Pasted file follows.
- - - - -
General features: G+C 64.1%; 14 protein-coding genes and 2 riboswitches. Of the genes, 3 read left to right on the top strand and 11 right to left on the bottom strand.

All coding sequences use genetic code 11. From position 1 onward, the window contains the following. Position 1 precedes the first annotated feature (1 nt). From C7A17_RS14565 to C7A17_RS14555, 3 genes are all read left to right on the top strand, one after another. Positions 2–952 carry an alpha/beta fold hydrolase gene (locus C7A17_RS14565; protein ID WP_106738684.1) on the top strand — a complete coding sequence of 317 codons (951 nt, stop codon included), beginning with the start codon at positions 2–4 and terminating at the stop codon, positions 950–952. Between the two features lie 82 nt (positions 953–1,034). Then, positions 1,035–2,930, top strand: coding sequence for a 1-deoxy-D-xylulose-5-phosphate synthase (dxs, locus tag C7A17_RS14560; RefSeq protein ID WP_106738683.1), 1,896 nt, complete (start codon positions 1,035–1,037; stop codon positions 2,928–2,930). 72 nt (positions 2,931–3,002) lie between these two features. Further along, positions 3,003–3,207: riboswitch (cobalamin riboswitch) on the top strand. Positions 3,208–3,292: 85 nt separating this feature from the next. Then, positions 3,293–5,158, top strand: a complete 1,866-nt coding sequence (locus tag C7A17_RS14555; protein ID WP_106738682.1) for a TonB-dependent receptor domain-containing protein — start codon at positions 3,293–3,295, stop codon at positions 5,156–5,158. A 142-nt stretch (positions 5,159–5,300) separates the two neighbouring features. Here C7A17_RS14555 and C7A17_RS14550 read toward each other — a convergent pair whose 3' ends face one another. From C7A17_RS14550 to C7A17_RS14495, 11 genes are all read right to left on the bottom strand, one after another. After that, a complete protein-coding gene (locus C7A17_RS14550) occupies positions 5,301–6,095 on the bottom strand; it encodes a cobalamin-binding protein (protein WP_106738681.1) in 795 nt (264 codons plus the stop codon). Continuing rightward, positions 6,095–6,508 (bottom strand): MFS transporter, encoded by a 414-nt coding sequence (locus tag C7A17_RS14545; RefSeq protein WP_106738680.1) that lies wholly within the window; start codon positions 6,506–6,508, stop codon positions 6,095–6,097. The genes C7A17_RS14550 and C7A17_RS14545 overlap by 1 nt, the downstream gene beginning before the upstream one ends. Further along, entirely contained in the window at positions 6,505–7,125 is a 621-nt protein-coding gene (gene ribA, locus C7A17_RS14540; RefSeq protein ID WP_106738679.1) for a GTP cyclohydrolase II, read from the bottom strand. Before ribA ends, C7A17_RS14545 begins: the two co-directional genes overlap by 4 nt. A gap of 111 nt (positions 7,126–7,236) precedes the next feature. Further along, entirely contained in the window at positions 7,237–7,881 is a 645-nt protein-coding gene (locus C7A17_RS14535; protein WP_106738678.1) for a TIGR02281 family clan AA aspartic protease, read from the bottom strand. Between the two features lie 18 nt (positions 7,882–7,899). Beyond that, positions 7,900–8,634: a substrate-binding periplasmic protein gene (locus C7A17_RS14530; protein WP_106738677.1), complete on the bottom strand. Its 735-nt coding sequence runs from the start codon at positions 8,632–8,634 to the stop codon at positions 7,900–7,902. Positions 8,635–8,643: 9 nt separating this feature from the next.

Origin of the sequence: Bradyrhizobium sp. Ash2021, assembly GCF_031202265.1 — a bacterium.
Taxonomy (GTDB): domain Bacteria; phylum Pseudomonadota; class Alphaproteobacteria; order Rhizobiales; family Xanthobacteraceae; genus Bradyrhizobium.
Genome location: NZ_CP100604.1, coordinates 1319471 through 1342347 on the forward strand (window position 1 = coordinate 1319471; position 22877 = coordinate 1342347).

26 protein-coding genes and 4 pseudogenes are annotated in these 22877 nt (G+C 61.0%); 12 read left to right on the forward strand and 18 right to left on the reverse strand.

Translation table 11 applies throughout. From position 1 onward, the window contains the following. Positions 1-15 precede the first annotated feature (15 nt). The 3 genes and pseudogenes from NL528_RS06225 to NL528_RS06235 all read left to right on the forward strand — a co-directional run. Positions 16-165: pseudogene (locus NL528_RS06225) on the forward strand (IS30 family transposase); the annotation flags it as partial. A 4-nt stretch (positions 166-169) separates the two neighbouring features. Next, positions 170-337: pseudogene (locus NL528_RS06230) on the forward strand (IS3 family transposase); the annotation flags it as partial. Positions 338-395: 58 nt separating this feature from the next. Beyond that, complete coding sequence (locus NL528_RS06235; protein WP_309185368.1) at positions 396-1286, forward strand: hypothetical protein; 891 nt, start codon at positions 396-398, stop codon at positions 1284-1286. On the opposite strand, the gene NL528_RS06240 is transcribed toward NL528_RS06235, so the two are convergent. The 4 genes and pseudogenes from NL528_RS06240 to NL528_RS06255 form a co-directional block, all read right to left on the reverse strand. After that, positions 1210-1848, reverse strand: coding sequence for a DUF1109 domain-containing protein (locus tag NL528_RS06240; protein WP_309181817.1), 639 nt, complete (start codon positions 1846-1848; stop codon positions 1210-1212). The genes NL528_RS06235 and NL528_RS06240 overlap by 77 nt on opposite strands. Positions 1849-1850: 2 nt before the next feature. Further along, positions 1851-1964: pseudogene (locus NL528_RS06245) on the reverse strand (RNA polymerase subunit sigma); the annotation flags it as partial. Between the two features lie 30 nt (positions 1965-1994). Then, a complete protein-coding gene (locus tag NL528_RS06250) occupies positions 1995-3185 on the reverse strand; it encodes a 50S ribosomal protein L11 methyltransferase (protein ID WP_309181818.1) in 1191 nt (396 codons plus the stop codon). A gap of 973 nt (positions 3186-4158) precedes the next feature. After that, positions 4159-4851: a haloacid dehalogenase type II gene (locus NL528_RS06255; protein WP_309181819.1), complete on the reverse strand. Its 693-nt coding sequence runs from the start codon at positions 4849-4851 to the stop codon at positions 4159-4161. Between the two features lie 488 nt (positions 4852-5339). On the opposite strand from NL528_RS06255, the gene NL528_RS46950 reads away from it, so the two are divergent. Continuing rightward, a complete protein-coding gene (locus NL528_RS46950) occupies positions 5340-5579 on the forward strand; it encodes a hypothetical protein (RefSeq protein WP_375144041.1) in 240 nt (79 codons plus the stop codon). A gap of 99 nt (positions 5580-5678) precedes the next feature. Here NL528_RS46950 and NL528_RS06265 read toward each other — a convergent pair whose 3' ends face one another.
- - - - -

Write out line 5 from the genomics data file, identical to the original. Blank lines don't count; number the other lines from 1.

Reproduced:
Genome location: NZ_CP100604.1, coordinates 1319471 through 1342347 on the forward strand (window position 1 = coordinate 1319471; position 22877 = coordinate 1342347).